In the quiet early evening, members of Celebrate Recovery and families affected by lives lost to drug overdose walked quietly among the glowing luminaries, pausing to reflect and remember.

The second annual event, delayed from August 31 because of torrential storms in the area, was organized by the Drug-Alcohol Coalition of Iredell and held on the spacious front lawn of Christ Church on Wilkesboro Road to allow for social distancing.

DACI Director Jill McLelland said that the 317 luminaries glowing on the lawn represented lives lost to overdose in Iredell County from 2008-2018. Final data for 2019 has not yet been released, but McLelland noted that overdoses are “up significantly for 2020.”

This event is an important annual ritual for the community “to raise awareness of the overdose crisis that we have in Iredell County,” she said. “I think that oftentimes that folks hear about it, but when we start talking about numbers, if people can relate that to lives that have been lost, it starts to become a little more real.”

McLelland pointed out that these luminaries represent lives lost to overdose, not the number of total overdoses in the county. “This does not include the hundreds more that have experienced an overdose and survived,” often with permanent damage.

“It’s also important for the friends and families who have lost their loved one to overdose to be able to come together and to celebrate their memory and to celebrate their lives and not have the stigma that often surrounds an overdose death.”

McLelland was pleased that Christ Church stepped up to offer its facility for this year’s vigil.

“Christ Church has always been supportive of the coalition and the work that we do,” she said. ““They are very active in the addiction and recovery community with their Celebrate Recovery and their prison ministry. They are just very supportive of the population that we work with.”

Since the event was rained out on Monday, McLelland decided to coordInate the rescheduled vigil with the church’s weekly Celebrate Recovery meeting on Thursday night. 

The funds raised from the purchase of the luminaries will be used to help put on next year’s overdose awareness event.


McLelland also invited the community to DACI’s “Take-Back” event on Wednesday, September 9, at the Statesville Citizens Center from 5:30 to 7:00 p.m. The group will be collecting unused and expired OTC and prescription medications and, for the first time, used sharps as well.

Donors should obscure any personal information on the medication label with a black felt tip marker before bringing it to a dropbox location.

DACI will also distribute free medication lockboxes to help community members protect their families from harmful prescription medicines.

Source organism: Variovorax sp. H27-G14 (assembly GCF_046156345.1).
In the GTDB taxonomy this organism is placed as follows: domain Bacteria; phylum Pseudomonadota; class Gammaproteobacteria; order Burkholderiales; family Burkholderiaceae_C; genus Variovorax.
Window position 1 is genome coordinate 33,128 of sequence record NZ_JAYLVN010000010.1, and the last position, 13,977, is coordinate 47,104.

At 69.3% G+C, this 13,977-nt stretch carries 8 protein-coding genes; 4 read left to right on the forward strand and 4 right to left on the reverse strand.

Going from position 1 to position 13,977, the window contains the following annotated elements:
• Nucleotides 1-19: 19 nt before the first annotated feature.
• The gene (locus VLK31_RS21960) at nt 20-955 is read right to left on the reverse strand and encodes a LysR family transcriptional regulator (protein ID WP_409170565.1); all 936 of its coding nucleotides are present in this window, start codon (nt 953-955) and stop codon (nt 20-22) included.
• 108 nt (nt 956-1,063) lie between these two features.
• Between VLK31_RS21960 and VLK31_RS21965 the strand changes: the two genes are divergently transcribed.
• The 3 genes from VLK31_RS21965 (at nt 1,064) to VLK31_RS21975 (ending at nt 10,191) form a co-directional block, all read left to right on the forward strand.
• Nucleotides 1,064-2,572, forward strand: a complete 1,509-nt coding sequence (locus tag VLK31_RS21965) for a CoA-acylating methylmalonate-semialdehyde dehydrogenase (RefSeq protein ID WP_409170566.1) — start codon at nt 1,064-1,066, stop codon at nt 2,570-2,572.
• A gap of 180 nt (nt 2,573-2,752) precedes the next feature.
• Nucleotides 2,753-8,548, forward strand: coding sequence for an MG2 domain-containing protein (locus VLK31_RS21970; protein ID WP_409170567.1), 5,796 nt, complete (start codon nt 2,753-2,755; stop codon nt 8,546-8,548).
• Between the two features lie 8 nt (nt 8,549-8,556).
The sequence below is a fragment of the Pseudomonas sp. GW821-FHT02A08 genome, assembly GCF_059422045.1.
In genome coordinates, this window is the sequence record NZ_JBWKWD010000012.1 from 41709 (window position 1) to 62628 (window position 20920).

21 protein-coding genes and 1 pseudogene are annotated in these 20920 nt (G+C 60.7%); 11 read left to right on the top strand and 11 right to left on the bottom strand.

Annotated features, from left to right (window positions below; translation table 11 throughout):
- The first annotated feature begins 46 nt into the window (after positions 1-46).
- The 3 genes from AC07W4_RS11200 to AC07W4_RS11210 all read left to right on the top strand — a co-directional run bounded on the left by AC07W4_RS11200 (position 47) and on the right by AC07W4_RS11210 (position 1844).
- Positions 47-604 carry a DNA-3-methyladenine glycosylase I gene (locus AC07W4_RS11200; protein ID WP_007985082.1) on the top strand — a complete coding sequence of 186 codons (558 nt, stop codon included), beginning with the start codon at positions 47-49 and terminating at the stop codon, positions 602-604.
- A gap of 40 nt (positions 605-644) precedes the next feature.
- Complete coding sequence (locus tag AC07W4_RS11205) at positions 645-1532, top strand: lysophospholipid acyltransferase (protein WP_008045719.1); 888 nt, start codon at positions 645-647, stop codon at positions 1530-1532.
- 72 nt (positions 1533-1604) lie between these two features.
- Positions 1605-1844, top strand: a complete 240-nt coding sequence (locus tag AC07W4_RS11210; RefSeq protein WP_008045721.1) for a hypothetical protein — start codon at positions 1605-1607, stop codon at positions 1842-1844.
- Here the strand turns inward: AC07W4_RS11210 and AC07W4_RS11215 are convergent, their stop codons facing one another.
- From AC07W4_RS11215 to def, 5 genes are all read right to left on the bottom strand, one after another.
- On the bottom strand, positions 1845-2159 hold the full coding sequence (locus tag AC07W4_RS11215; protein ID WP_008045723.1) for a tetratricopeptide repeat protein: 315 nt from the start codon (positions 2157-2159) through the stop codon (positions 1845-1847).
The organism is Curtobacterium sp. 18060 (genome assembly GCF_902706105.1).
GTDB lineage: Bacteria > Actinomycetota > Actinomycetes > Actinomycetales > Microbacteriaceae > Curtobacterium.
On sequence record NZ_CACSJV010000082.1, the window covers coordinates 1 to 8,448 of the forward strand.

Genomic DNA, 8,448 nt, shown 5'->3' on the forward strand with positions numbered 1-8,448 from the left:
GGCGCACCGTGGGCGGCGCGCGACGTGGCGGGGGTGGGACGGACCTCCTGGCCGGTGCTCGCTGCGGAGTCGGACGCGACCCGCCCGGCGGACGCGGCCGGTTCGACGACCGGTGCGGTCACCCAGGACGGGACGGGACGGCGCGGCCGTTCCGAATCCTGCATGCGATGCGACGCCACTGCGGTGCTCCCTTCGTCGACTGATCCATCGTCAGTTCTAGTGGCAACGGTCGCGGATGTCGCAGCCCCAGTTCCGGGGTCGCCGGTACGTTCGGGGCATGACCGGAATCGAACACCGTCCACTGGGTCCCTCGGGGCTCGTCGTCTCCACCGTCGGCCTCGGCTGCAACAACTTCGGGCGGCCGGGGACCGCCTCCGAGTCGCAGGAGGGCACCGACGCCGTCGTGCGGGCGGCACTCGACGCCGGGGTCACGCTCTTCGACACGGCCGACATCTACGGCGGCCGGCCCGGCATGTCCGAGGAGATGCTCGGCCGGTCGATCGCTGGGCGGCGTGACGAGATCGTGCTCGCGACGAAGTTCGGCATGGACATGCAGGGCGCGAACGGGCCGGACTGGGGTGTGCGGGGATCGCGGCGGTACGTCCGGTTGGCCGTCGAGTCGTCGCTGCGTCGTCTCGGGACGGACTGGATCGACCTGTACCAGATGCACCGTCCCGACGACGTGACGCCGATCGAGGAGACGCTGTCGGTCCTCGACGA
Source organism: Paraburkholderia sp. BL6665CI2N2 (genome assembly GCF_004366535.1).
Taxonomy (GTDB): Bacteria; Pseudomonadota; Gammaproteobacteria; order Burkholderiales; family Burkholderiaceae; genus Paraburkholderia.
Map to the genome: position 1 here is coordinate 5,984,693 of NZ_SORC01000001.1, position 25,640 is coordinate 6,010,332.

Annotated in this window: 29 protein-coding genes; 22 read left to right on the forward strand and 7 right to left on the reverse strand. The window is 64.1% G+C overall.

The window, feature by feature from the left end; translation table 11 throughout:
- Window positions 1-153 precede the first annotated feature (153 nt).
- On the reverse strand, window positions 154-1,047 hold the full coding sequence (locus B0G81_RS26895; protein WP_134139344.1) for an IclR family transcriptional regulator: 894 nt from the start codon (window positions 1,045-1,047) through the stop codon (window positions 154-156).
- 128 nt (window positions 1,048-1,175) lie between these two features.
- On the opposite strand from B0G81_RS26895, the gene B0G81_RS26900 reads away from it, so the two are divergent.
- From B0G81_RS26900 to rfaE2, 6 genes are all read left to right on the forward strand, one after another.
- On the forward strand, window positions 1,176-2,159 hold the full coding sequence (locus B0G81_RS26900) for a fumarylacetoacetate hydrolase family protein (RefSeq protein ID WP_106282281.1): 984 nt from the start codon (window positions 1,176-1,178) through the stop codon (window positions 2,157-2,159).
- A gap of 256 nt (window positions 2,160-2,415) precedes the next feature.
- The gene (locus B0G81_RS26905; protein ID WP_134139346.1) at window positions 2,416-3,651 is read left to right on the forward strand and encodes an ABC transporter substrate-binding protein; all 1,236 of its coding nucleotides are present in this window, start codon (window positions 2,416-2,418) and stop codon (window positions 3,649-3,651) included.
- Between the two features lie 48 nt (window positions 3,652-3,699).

McLelland is excited about the addition of sharps collection to DACI’s mission. Many individuals manage their care at home by using syringes to inject insulin or using lancets to test blood glucose. In addition, drug users also need to dispose of used syringes and needles.

Safe sharps disposal is critically important to community and environmental health, safety, and protection. People can be injured or be exposed to blood borne diseases such as hepatitis or HIV because of contact with needles in trash cans or those thrown down in parks or other public areas.

Disposing of unused or unwanted medicines decreases the risk for accidental or deliberate misuse. The majority of prescription drug abusers first obtained their drugs from friends’ and family’s medicine cabinets.

According to the U.S. Drug Enforcement Agency, about 80 percent of new heroin users began their habit by abusing prescription opioid painkillers.

Disposing of medications at a Take Back event or collection dropbox also protects the environmental from the impact of drug residues entering water supplies or lakes and rivers.

The items collected will be turned over to law enforcement to be safely destroyed.


If you cannot attend this take-back event, DACI has placed collection boxes throughout the county and plans to add sharps collection boxes in the next few months.

♦ Statesville Police Department, 330 South Tradd Street, Statesville. Available 24/7.

Iredell Memorial Hospital – Emergency Department entrance. Available 24/7.

Iredell County Sheriff’s Office, 230 North Tradd Street, Statesville. Open Monday-Saturday from 8 a.m. to 5 p.m.

Troutman Police Department, 400 Eastway Drive lobby area. Available 8 a.m. to 5 p.m. Monday through Friday.

Mooresville Police Department, 750 West Iredell Avenue, Mooresville. Available 24/7.

Cannon Pharmacy, 521 E Plaza Drive, Mooresville. Available Monday through Friday, 9 a.m. to 7 p.m., Saturday 9 a.m. to 4 p.m., and Sunday, noon to 4 p.m.


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